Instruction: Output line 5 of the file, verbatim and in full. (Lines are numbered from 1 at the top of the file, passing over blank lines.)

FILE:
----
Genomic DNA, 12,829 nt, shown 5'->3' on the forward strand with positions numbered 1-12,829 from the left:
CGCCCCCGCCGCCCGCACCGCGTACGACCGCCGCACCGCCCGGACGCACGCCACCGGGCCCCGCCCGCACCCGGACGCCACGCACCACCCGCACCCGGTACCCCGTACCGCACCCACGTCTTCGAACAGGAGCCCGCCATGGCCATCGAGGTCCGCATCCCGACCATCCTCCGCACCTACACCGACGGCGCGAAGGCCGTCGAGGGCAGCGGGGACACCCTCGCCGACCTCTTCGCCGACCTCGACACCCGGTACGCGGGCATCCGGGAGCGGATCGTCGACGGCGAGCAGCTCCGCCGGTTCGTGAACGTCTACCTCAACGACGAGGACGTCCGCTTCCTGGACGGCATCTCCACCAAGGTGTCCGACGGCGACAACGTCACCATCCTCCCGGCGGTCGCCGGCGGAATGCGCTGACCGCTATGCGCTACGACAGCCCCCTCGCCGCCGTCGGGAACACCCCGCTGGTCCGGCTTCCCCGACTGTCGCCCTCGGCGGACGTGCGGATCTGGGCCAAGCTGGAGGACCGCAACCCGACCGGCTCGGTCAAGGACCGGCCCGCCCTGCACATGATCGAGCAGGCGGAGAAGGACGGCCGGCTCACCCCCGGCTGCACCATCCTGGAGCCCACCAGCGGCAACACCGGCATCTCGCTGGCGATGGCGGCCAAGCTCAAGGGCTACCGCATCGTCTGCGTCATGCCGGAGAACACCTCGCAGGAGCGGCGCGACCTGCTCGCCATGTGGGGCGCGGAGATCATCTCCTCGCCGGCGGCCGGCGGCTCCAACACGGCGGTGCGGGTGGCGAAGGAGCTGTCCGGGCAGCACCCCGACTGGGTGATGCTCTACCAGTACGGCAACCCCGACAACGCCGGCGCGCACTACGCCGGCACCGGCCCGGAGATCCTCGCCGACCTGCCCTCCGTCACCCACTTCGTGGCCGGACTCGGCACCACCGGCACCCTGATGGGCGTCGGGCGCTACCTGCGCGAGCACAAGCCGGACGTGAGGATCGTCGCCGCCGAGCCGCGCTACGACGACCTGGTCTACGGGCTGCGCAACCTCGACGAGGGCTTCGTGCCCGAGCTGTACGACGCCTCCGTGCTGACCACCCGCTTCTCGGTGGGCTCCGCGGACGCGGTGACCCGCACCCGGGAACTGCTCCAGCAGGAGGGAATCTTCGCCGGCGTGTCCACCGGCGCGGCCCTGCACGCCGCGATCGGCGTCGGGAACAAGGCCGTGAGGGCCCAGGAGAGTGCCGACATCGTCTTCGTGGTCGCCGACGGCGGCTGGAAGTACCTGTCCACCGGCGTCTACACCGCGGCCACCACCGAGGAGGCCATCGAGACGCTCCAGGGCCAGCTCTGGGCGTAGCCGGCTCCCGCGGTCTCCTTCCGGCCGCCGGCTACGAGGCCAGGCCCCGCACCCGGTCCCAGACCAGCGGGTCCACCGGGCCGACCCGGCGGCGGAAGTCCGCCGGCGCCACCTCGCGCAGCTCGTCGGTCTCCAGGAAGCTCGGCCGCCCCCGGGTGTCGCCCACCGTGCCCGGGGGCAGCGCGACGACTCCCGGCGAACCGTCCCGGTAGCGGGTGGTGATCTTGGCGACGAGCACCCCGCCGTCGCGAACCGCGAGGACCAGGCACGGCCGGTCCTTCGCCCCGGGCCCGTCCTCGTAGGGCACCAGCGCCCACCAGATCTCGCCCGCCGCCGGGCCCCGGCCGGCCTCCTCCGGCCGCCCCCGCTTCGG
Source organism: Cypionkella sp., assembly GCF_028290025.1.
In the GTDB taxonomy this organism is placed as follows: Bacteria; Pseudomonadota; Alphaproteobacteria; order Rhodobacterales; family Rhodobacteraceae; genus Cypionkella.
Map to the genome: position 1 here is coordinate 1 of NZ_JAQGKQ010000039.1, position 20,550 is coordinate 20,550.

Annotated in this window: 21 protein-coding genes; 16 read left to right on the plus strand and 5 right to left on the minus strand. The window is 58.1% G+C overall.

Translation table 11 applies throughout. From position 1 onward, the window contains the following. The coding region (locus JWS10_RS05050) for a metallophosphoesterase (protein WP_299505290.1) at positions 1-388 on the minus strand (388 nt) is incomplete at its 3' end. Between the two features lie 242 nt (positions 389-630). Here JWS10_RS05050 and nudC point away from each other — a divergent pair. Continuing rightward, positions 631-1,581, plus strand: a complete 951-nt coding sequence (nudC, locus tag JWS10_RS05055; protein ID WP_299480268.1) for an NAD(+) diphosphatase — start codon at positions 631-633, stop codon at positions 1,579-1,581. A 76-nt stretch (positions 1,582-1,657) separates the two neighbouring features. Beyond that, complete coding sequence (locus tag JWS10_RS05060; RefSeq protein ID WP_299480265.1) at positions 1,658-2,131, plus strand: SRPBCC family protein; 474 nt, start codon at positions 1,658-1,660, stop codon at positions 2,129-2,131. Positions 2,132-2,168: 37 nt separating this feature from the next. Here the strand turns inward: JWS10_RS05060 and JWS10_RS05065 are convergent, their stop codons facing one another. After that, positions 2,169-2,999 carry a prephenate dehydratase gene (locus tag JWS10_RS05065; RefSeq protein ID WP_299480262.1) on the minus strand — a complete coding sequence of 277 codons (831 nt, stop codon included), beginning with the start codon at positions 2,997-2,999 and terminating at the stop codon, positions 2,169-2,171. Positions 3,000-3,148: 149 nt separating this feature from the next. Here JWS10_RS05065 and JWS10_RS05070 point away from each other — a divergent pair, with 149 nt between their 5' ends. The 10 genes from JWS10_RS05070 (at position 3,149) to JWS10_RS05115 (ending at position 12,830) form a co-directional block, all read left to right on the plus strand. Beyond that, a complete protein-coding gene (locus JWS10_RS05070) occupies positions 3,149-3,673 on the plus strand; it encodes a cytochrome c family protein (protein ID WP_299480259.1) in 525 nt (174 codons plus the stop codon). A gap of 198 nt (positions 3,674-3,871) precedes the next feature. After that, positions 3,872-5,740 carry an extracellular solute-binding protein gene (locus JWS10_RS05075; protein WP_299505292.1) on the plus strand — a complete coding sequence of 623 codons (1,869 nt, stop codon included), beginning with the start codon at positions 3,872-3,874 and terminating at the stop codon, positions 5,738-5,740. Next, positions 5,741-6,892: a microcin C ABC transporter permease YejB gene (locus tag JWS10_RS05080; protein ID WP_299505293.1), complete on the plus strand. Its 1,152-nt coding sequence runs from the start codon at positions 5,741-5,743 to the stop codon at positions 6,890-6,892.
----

Map to the genome: position 1 here is coordinate 1 of NZ_JAQGKQ010000039.1, position 20,550 is coordinate 20,550.